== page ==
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Overriding Existing Constraints with XML

Overriding Existing Constraints with XML

Bean Validation allows you to apply constraints though XML files. This lets you override or extend validation constraints on Elastic Path domain objects, methods, and properties without having to replace or modify your code.

To use XML constraints, you must create these files in your extension project's src/main/resources directory:

Files Definition
constraints.xml Describes your validation constraints. You can have as many constraints.xml files on your classpath as required.
META-INF/validation.xml Specifies your constraints.xml file's location. Each extension project can have only one validation.xml file, which is located in the META-INF directory.

Adding an XML Constraint

This tutorial teaches you how to add existing validation constraints through XML files.


You want to add the following password constraints:

  • Include an uppercase letter
  • Include a lowercase letter
  • Include a number

To add these additional constraints, you can use the regular expression (?=.*\\d)(?=.*[a-z])(?=.*[A-Z]).*

You have a custom validation constraint, named @RegisteredCustomerPasswordWithRegex, that matches passwords with regular expressions. To add @RegisteredCustomerPasswordWithRegex without modifying the out-of-the-box code, you can use XML.


To add @RegisteredCustomerPasswordWithRegex as a customer password constraint:

  • Add the following XML code in a blank constraints.xml file:
    <?xml version='1.0' encoding='UTF-8'?>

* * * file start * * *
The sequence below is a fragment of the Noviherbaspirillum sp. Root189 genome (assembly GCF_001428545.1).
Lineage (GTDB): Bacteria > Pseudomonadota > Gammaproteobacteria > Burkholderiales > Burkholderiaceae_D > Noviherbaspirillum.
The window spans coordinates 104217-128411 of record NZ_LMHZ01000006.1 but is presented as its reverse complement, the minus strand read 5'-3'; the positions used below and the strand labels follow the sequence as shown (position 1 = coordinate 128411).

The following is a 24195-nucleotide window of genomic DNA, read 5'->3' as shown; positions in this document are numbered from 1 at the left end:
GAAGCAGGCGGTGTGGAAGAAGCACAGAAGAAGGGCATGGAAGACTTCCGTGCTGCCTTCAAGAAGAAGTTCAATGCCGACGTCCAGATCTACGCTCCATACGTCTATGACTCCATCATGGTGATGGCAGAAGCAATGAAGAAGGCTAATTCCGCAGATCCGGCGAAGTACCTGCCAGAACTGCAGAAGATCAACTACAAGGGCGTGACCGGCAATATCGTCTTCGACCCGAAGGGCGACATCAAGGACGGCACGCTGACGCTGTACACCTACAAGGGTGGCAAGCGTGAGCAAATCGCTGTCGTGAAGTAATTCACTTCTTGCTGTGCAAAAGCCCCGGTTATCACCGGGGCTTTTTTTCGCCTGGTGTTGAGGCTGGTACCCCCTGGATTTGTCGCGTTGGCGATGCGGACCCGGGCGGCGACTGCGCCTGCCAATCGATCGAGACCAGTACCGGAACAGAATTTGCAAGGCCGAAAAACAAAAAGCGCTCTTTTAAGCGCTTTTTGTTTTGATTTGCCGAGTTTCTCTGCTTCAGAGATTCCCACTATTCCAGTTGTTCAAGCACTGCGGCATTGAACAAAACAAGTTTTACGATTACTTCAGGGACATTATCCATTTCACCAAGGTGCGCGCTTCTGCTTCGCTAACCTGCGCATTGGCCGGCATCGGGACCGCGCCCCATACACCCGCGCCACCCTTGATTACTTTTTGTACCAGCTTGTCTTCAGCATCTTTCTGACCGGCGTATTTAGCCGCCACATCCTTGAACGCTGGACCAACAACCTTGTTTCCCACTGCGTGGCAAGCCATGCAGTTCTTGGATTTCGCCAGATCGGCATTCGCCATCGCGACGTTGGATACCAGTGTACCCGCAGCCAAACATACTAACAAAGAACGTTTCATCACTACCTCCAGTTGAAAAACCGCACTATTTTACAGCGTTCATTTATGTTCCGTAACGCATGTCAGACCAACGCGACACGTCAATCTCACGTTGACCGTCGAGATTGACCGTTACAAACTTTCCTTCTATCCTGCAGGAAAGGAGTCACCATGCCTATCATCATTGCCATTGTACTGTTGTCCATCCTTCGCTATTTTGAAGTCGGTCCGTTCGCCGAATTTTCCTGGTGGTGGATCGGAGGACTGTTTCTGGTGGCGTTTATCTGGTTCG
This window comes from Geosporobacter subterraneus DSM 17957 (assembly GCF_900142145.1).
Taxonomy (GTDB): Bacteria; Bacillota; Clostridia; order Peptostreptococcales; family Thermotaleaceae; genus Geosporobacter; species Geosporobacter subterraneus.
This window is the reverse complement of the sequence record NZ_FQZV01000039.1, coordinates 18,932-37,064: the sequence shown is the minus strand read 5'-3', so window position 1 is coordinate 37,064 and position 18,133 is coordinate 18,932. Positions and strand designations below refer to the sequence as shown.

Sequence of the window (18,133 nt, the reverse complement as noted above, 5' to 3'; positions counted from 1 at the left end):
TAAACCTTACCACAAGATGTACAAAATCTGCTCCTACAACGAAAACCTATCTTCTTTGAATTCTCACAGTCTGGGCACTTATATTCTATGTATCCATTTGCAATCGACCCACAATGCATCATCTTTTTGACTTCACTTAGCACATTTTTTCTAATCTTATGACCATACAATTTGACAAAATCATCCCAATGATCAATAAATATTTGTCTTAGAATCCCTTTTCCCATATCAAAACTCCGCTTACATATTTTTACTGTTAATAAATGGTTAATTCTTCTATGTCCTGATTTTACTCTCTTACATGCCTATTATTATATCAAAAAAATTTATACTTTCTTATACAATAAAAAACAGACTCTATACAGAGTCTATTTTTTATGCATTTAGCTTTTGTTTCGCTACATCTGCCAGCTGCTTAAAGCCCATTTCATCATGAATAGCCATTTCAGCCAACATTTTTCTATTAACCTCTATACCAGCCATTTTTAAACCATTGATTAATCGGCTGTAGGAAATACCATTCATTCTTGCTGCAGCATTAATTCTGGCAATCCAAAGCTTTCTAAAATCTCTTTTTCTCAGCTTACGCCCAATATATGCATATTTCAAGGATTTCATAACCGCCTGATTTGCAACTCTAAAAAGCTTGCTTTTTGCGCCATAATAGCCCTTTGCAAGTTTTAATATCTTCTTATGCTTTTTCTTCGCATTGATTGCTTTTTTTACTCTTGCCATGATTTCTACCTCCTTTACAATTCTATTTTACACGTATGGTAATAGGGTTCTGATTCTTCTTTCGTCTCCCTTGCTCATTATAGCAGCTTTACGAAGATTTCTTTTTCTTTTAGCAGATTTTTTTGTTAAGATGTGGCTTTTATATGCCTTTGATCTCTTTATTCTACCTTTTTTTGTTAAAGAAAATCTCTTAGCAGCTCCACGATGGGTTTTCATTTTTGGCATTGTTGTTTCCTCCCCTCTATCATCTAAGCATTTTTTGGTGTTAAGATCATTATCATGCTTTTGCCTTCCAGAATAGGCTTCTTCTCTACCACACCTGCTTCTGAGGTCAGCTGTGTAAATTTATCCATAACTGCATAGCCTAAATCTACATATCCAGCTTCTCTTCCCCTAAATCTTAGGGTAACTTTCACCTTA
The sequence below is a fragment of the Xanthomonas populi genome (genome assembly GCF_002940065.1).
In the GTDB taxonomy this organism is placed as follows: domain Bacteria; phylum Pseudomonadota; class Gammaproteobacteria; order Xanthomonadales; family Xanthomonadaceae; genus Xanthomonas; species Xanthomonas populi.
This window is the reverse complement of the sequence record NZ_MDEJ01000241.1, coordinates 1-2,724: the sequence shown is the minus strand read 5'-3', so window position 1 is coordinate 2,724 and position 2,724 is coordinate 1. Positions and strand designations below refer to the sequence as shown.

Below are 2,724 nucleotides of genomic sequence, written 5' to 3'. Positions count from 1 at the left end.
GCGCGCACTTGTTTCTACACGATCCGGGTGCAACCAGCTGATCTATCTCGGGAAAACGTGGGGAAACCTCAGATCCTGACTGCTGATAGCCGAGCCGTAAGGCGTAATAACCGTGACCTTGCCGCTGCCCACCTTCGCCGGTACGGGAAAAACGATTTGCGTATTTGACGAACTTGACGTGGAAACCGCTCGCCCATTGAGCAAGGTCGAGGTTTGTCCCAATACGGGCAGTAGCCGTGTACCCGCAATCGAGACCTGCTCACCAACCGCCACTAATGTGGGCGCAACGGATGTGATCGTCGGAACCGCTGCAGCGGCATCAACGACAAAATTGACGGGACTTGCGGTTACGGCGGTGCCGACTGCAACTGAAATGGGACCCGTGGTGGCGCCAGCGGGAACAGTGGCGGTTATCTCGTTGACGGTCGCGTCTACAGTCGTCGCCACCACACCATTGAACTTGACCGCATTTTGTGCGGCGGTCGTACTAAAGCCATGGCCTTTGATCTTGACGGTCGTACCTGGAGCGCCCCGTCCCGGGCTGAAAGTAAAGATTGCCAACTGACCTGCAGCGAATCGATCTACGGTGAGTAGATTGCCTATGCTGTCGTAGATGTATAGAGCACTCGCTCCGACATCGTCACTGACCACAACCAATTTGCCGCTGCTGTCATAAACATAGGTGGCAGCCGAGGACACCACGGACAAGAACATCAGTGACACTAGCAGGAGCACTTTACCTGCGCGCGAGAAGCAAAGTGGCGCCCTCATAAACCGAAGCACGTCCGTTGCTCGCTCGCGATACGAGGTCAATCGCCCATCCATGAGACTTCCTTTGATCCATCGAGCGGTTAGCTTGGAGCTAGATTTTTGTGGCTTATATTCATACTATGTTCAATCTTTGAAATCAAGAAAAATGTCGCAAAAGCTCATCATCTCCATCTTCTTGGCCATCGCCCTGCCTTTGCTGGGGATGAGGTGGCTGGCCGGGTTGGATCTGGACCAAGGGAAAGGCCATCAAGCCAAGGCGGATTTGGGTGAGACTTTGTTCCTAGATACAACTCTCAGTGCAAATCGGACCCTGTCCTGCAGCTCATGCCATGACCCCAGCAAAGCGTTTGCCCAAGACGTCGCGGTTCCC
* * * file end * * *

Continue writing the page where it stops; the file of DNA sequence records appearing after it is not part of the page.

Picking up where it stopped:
<constraint-mappings xmlns:xsi=""
        <bean class="com.elasticpath.domain.customer.Customer" ignore-annotations="false">
                <constraint annotation="com.example.validation.constraints.RegisteredCustomerPasswordWithRegex" >
                    <!-- contains at least one digit, one lower case, and one upper case character -->
                    <element name="regex">(?=.*\\d)(?=.*[a-z])(?=.*[A-Z]).*</element>

Five key points for how the above code works:

  • The bean class specifies the class whose validation you are modifying, which in this case is customer.
  • By setting ignore-annotations to false, Bean Validation validates using both annotations and XML constraints. By setting ignore-annotations to true, Bean validation ignores annotations and applies only XML constraints.
  • Constraints applied at the class level are defined in the <class> tag.
  • The @RegisteredCustomerPasswordWithRegex constraint is applied by the <constraint annotation> tag.
  • The regular expression (?=.*\\d)(?=.*[a-z])(?=.*[A-Z]).*, which applies the additional restrictions on passwords, is passed into the annotation by using the <element name> tag.

Standard JSR-303 constraints are defined in the javax.validation.constraints package.

In validation.xml:

To add the constraints.xml to your classpath:

  • Add the <constraint-mapping> tag in the <validation> element as shown below:
    <?xml version='1.0' encoding='UTF-8'?>
    <validation-config xmlns="" xmlns:xsi="" xsi:schemaLocation="">